What might have been the ruination of Anthony Carrino and John Colaneri’s construction careers turned out to lead to their biggest break.
Not so long ago, Carrino and Colaneri were worrying about how they would pay back the loan on a big renovation project. Today they’re TV stars, familiar to HGTV junkies as the Kitchen Cousins.
Life has become a blur for the two in the last few years, but they’ll wedge in a visit to Cleveland next week for the NARI Home Improvement Show. The show opens Thursday for a four-day run at the I-X Center, and Carrino and Colaneri are scheduled for three stage appearances next Saturday.
I caught up with the cousins by phone one day last week, while Anthony was in their office in Jersey City, N.J., and John was driving to work.
They told me it all started in 2009, when the cousins’ construction company was sitting on a 22-unit condominium complex it had created from an old chemical company warehouse. The project had won restoration awards and earned notice from media including the New York Times, but this was the depths of the housing slump. The company was having trouble selling the units.
“It was a scary time,” Colaneri conceded.
A friend of his who works in public relations came up with the idea of holding a benefit in the building for earthquake victims in L’Aquila, Italy. Not only would it raise money for a cause close to the cousins’ hearts and heritage, but it would also get people through the door and create a buzz about the building, she reasoned.
It worked, both for the charity and the project’s fortunes.
And it also sparked the idea of television.
Carrino and Colaneri were so charismatic onstage that the friend suggested they try to get a TV show. They’d never considered anything like that, Colaneri said. They were just a couple of guys trying to make a go of urban redevelopment through Brunelleschi Construction, the company Carrino started with his father, Alfonso, in 2004.
“She hounded me for a couple of weeks,” Colaneri said, until he and Carrino agreed to let her follow them around to a couple of jobs and shoot some video with a pocket-size camera. She pitched her idea to a production company, which sent out a crew to make a more professional video it could shop to home-improvement networks.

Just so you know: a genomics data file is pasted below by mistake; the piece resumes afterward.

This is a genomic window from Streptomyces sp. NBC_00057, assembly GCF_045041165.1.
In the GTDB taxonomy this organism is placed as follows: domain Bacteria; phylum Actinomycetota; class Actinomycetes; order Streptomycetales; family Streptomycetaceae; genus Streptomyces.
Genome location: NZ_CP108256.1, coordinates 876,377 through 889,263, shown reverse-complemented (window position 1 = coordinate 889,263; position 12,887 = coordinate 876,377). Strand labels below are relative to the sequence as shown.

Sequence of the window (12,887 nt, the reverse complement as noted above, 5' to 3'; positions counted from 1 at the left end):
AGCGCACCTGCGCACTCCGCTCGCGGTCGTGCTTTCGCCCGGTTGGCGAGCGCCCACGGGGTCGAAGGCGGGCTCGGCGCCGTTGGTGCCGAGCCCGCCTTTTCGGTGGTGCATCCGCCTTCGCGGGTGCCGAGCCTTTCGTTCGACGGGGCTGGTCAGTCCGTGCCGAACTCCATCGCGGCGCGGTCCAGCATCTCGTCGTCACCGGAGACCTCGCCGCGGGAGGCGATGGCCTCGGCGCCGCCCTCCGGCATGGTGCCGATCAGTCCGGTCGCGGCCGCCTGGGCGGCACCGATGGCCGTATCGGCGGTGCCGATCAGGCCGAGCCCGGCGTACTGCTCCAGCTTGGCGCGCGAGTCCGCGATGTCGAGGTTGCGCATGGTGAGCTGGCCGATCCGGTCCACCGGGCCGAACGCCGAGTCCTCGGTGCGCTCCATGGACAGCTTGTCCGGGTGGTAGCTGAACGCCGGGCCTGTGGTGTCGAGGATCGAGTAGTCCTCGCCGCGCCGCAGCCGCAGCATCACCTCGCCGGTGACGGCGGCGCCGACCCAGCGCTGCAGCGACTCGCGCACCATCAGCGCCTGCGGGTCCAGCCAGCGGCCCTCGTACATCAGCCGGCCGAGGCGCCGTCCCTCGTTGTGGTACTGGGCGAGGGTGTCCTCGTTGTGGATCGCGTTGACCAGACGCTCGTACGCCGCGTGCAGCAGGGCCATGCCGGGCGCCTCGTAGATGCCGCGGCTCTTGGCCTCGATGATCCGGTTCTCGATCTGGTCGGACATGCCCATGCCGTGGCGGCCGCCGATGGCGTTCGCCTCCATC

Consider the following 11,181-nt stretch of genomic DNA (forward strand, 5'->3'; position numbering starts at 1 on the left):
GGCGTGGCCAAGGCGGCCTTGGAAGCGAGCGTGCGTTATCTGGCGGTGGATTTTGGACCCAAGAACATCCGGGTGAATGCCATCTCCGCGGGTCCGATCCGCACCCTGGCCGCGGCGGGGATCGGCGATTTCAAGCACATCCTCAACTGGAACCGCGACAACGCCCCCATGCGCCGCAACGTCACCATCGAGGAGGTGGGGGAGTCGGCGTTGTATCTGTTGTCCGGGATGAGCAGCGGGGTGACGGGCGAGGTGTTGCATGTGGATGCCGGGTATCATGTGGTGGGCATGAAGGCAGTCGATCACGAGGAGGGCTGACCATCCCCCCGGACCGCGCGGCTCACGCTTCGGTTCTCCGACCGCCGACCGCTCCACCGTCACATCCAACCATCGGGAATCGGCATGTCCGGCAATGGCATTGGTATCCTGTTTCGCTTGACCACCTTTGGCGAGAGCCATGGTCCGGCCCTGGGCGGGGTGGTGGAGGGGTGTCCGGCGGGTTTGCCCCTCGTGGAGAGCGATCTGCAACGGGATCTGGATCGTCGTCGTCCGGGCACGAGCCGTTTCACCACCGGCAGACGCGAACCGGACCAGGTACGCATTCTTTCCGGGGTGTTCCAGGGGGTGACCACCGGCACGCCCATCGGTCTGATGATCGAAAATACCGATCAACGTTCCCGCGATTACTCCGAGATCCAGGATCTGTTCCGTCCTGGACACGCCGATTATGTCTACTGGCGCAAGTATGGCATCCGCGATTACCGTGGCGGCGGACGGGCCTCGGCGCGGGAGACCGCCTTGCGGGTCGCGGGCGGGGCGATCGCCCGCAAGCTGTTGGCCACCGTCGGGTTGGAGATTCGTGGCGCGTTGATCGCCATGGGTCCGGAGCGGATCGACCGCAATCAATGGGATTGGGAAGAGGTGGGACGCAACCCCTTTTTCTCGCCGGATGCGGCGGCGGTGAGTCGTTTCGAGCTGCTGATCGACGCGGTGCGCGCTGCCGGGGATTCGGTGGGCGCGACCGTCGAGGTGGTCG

That was it for about a year, until Colanari got a call. HGTV wanted to shoot a pilot for a kitchen-renovation show.
“I told my cousin. He said, ‘Just say yes,’ ” Colaneri recalled with a laugh. “It was pretty wild.”
Kitchen Cousins debuted in 2011 and was followed in 2013 by Cousins on Call, which saw the two taking on bigger projects, often with help from Carrino’s parents. Now the two star in Cousins Undercover, which has them leading surprise remodels for neighborhood heroes with the help of others in the community. The show airs at 8 p.m. Sundays.
Meanwhile Carrino and Colaneri are still heavily involved in the running of Brunelleschi Construction, a company named for Filippo Brunelleschi, the innovative architect and engineer from the Italian Renaissance.
It’s a hectic life. “John and I have two full-time jobs,” Carrino said. “Fortunately work, for us, doesn’t feel like work.”
The banter and chemistry between the two is a linchpin of the show, and Carrino insists it’s real. The two have always been close friends, he said, and their relationship makes their frantic dual careers bearable.
“It something we get to do together,” he said. “That’s really what allows us to push as hard as we do.”
And push they do. Cousins Undercover pulls off each of its renovations in just three days, so the two put in 12- to 16-hour days to get the work done on time.
They’re used to hard work, though. Anthony’s paternal grandfather was in the construction business, and both were working on construction sites as teenagers. Although both hold college degrees, Carrino said they still love working with their hands.
They feel privileged to be able to use their skills to transform people’s homes, Colaneri said. That’s especially true with Cousins Undercover, which focuses on deserving recipients.
“That’s the most gratifying part of doing the work that we do,” he said. “… Not only are you transforming a home, you’re transforming a life.”
Carrino said they also welcome the opportunity to counter the negative image of their native New Jersey that’s been cultivated by such shows as Real Housewives of New Jersey and Jersey Shore. “It’s not the Jersev housewives screaming at each other,” he said.
So if those are the best parts, I asked, which project gave you the biggest headache?
Colaneri dissolved into laughter. “They’ve all been headaches,” he said.
Construction, he said, is never without its hiccups and hurdles. No matter the project, unexpected challenges always arise.
That can make for good TV. “We don’t like to create drama. … What you see really happens,” Colaneri said.
And the guys you see, they said, are the guys they really are.
Despite their ease in front of a camera, they insisted they’re not what Carrino called “TV guys.”
They like the outdoors, they said, they like staying active, and they enjoy time spent with their family.
As Colaneri put it, “We truly are very normal, regular guys.”
Mary Beth Breckenridge can be reached at 330-996-3756 or firstname.lastname@example.org. You can also become a fan on Facebook at http://tinyurl.com/mbbreck, follow her on Twitter @MBBreckenridge and read her blog at www.ohio.com/blogs/mary-beth.